Oh yes, and there are so many dumb people as me that don't believe very much that Earth is flat, in fact we might have some mental unpairment to recognise easily plain facts as you bros.

    By the way neither you nor Firehaired have found out that in the last CWC and BB papers the archaeologists admit the lack of material proofs linking the steppe with such cultures?
    I didn't call anyone dumb. We are of course ignoring the fact that alot of Bell Beakers are just bell shaped corded ware.

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    1 out of 1 members found this post helpful.
    Quote Originally Posted by berun View Post
    MarkoZ, that is not problematic as Yamnayists have as a matter of faith that they will find R1b-L51 and R1a in the Pontic steppe. If there are not material proofs about an expansion from the steppes to Europe DNA proofs don't matter also. I like this way to do science, it's possible to do everything possible!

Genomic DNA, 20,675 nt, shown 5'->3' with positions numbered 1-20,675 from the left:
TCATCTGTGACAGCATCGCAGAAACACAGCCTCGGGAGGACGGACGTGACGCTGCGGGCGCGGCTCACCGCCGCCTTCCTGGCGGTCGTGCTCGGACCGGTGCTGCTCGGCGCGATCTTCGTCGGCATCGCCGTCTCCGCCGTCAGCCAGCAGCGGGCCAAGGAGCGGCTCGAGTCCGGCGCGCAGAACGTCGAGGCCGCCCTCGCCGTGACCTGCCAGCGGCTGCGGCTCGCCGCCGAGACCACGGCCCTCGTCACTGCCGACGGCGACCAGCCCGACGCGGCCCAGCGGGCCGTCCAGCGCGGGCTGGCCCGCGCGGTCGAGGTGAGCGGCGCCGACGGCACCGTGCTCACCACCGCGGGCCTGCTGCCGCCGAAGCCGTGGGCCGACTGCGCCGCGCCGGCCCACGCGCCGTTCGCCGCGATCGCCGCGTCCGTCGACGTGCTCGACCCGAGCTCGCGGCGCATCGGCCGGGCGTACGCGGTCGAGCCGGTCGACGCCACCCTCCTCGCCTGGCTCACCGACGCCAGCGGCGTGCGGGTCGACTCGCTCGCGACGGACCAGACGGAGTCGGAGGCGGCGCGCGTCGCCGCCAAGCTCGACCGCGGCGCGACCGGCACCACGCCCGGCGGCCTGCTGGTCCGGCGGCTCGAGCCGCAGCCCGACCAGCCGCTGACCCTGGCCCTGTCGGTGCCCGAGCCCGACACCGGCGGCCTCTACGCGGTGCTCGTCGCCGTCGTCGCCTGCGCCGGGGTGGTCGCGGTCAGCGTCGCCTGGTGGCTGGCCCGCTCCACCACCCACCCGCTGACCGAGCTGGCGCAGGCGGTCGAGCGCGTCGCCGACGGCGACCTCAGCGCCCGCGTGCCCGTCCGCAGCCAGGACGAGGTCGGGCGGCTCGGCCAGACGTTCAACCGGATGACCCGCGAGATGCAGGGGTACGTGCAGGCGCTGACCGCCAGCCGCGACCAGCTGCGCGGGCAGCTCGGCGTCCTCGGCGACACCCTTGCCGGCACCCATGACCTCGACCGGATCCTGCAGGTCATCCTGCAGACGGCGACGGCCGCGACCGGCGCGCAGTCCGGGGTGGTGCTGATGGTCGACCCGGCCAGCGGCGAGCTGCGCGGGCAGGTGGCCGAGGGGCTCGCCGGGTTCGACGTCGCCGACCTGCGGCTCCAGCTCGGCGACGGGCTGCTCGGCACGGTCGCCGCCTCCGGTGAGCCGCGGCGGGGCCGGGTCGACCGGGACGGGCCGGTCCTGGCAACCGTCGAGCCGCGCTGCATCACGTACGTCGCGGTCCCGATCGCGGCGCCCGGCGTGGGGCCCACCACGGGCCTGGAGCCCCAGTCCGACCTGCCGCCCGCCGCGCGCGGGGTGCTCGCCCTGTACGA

I think PIE was pre-yamnaya.

    I don't believe "have as a matter of fact" is really fair. There is now inexhaustible data indicating a steppe/NE European origin of IE. No one who buys this is ignoring anything.

    If you take all of the data: Archaeological, linguists, historical, and genetic, it's all supportive of this.

    In my opinion, the only other alternative that has SOME chance is Caucuses, but you bump into alot of problems. Next would be Zagros, which is even less likely. Remember we have historical records begining in 3000BC very close to some of these proposed West Asian homelands. Where are the Indoeuropeans? They're no where to be found, until Hittite of course, which is plainly obvious as are Iranians when they come on the historical scene 500 years later.

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    Quote Originally Posted by holderlin View Post
    I didn't call anyone dumb. We are of course ignoring the fact that alot of Bell Beakers are just bell shaped corded ware.